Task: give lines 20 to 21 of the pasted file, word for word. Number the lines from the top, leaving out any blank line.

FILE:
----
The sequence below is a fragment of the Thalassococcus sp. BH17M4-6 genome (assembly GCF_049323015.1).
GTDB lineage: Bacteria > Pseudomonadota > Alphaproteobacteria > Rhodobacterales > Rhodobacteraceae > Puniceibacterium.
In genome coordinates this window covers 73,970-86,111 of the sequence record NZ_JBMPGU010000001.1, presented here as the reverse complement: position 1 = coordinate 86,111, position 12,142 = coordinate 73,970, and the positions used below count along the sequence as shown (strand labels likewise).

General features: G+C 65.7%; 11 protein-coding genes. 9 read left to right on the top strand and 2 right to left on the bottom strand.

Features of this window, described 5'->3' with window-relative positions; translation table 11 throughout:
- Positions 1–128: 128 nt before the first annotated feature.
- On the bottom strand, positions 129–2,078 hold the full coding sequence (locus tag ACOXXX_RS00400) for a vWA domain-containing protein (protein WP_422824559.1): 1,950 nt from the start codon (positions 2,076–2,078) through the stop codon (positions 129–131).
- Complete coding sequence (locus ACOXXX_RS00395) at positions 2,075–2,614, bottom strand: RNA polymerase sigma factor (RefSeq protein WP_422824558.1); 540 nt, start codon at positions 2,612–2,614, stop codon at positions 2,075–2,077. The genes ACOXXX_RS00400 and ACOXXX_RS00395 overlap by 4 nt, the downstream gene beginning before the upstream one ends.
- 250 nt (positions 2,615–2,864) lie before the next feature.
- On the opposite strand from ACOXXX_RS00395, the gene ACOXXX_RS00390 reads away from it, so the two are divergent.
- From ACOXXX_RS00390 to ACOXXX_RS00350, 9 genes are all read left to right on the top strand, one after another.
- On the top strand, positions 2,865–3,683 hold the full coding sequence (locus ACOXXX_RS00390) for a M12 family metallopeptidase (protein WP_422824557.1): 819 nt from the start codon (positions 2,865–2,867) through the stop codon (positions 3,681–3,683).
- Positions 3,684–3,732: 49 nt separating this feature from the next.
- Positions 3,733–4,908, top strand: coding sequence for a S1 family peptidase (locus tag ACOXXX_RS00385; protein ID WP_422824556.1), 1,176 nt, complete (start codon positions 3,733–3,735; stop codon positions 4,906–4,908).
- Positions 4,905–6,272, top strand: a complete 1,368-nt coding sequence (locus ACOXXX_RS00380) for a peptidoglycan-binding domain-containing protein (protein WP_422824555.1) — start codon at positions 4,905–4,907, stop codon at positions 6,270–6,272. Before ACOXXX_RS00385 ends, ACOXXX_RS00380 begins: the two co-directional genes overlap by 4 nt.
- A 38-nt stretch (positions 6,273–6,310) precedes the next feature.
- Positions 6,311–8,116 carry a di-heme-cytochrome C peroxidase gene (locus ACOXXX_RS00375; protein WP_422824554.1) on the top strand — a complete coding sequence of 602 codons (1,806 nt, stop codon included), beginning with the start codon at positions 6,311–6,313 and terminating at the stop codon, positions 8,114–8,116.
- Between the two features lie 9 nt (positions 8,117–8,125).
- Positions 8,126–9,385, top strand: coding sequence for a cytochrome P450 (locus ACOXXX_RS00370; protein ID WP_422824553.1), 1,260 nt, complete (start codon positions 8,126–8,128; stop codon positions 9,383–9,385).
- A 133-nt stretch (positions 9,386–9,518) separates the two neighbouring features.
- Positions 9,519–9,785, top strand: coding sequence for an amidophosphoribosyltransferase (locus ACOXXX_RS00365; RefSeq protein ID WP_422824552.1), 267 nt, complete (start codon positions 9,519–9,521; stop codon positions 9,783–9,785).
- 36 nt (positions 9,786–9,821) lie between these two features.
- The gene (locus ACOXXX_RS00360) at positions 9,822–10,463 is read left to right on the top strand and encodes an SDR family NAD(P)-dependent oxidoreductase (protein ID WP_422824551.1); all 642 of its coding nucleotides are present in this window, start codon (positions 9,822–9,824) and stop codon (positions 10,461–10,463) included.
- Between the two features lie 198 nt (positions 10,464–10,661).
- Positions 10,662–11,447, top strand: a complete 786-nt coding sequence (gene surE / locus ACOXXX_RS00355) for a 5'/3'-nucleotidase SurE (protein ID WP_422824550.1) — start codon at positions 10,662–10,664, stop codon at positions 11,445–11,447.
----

- A 133-nt stretch (positions 9,386–9,518) separates the two neighbouring features.
- Positions 9,519–9,785, top strand: coding sequence for an amidophosphoribosyltransferase (locus ACOXXX_RS00365; RefSeq protein ID WP_422824552.1), 267 nt, complete (start codon positions 9,519–9,521; stop codon positions 9,783–9,785).